We're not used to having a stranger stare at us for ten minutes refusing to speak and, no matter how neutral an air they put on, it was impossible for me to interpret it as anything but hostility. Others felt something quite different - and here is where the silence really was an interview, intimate, personal and unique. It draws information out of the subject and challenges them in a way that they could not predict beforehand. Yet unlike other interviews this information is not received by the interviewer, who is undergoing their own experiences, nor passed on to the outside world but kept private to the subject, more closely guarded than even a session of therapy.

This weekend the pieces had been stitched together, the highlights of the silences placed in a well-structured surround sound zone which did indeed recreate the feeling of the hub hub that exists within silence. As a consumer the social tensions were less challenging, although when sharing the space with others it's interesting how self conscious people become when confronted with art that you absolutely have to engage with if you want to get anything from it - but to be seen to engage with something like this might be seen as silly or perhaps people worry that they might be judged and thought a philistine if they got bored, didn't "understand" or simply wanted to stay for just a minute. Thankfully, I'm above any such plebeian worries.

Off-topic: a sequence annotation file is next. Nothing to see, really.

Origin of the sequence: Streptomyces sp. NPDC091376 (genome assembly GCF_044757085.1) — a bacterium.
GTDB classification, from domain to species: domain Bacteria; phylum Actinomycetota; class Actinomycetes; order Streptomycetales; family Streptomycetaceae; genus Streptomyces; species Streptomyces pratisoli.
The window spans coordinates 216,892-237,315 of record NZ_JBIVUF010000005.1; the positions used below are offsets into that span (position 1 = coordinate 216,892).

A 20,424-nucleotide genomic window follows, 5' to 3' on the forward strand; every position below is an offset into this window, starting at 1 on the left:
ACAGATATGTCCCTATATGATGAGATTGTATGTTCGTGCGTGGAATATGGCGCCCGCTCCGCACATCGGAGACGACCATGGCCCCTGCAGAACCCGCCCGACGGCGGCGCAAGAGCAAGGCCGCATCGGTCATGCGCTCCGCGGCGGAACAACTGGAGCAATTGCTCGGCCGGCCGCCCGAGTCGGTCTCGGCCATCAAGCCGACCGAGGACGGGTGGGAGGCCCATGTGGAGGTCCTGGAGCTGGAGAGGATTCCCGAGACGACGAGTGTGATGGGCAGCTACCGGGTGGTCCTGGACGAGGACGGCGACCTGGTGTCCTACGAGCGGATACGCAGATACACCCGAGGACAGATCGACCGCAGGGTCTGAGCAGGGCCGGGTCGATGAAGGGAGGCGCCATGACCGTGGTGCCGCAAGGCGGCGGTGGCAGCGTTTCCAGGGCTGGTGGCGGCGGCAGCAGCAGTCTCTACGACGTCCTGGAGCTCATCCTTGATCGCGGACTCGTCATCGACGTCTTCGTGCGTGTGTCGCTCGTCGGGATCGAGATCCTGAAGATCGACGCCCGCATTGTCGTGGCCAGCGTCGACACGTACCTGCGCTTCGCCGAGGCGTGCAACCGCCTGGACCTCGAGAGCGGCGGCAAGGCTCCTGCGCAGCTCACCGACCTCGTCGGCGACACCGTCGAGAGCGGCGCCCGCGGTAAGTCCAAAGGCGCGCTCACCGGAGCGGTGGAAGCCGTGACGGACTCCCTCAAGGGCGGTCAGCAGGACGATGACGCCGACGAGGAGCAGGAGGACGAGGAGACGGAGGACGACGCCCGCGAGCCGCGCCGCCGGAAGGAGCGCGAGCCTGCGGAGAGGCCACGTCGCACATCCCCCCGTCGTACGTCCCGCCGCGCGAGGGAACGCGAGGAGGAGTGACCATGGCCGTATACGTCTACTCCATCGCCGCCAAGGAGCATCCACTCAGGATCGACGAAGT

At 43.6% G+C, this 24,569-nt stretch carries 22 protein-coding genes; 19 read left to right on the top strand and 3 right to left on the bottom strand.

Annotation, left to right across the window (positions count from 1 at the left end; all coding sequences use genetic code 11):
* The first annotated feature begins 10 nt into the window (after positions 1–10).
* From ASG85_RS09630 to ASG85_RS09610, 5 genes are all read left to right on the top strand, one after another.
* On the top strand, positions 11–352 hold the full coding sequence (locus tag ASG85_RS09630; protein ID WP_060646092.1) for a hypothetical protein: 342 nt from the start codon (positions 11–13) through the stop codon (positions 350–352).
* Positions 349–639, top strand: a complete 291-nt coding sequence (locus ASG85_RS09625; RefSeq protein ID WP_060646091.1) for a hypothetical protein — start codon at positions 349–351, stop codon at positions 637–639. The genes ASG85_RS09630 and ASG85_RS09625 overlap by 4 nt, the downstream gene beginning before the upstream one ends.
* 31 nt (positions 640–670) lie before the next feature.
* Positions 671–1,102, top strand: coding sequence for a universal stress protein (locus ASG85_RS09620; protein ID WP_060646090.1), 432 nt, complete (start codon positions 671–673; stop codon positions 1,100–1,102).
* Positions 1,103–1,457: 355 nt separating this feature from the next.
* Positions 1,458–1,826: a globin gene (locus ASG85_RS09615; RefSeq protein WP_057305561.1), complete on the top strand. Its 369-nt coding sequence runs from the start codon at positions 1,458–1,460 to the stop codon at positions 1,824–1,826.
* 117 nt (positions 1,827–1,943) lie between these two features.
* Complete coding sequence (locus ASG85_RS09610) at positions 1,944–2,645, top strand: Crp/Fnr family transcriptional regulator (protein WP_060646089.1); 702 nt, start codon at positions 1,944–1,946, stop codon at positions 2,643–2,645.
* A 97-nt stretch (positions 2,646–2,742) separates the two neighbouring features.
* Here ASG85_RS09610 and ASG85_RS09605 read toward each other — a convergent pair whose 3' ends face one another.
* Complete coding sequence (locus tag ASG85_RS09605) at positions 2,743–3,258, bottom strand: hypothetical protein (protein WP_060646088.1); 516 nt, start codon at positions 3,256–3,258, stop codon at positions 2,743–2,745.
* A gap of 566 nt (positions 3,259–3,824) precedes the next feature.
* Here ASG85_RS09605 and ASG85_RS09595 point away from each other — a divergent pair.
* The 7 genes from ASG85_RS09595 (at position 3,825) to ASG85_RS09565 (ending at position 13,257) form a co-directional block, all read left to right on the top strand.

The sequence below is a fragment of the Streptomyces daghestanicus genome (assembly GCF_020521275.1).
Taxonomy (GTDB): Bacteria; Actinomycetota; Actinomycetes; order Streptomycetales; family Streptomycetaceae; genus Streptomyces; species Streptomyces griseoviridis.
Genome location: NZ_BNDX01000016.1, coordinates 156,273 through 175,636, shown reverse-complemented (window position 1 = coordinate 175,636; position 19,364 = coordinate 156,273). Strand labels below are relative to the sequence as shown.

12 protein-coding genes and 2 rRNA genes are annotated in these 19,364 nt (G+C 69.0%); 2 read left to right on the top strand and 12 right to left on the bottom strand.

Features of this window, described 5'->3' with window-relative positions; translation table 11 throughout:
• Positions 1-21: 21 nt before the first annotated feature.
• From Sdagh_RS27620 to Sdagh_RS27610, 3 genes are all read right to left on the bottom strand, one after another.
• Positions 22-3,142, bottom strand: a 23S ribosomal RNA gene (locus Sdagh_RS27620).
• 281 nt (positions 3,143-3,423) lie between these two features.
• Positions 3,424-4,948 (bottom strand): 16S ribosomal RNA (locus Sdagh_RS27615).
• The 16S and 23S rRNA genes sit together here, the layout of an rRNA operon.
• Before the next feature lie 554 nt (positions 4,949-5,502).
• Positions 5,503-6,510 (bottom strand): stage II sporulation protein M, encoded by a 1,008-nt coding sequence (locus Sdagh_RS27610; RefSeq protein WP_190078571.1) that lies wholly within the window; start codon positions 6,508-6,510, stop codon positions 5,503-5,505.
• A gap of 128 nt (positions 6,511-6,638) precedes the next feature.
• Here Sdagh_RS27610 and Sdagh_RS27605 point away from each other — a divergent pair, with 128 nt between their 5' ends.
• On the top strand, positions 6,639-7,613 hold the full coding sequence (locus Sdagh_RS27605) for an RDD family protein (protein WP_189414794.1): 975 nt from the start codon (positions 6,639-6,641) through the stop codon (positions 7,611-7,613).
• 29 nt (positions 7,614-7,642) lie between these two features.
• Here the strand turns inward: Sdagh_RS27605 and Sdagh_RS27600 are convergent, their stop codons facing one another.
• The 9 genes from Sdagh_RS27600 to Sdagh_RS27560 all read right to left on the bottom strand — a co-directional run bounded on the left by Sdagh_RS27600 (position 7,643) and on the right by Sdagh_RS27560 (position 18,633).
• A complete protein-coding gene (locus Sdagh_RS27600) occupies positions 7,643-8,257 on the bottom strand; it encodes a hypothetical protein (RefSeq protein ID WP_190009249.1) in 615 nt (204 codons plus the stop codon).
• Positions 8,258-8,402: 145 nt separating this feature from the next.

The effect of others on your own appreciation of art (in the gallery, public space or where ever) is something rarely discussed but is heightened by this installation which, in itself, is about the effect others have upon your own silences. The creation of new boundaries that you may not understand can be difficult for anyone and, for those like me who have a strong sense of manners and what may be socially appropriate in any given situation (down to the finest, most painful detail on occasion) that unmarked space does not simply signify absence but also confronts where my own boundaries lie - and I suppose that means challenges, in a limited way, who I might be, how I might define myself.

When we take away the frenzy of talk and music and generalised "stuff" we're left with the frenzy of our own minds, that refuse to be still, refuse to lie down and enjoy space. Those who meditate know how hard it can be to empty your mind of its natural inclination to fill the vacuum with a tidal wave of thoughts, ideas and the kind of absent-minded ridiculous notions that have a tendency to creep in to empty nooks and crannies.

Silence isn't uniform - it's uniquely personal, defined by what's there and what is absent. The edges of a person are not simply physical boundaries marked by skin, they are above all social and in some ways less tangible but more profound. When we play with the way we relate to others, we explore who we are.


Renegade Eye said...

Out of character post. Unsure what to say or not say.

Peter said...

It's weird - awkward silences in conversation always occur at either twenty past or twenty to the hour.

Nobody knows why.

Daniel S. Ketelby said...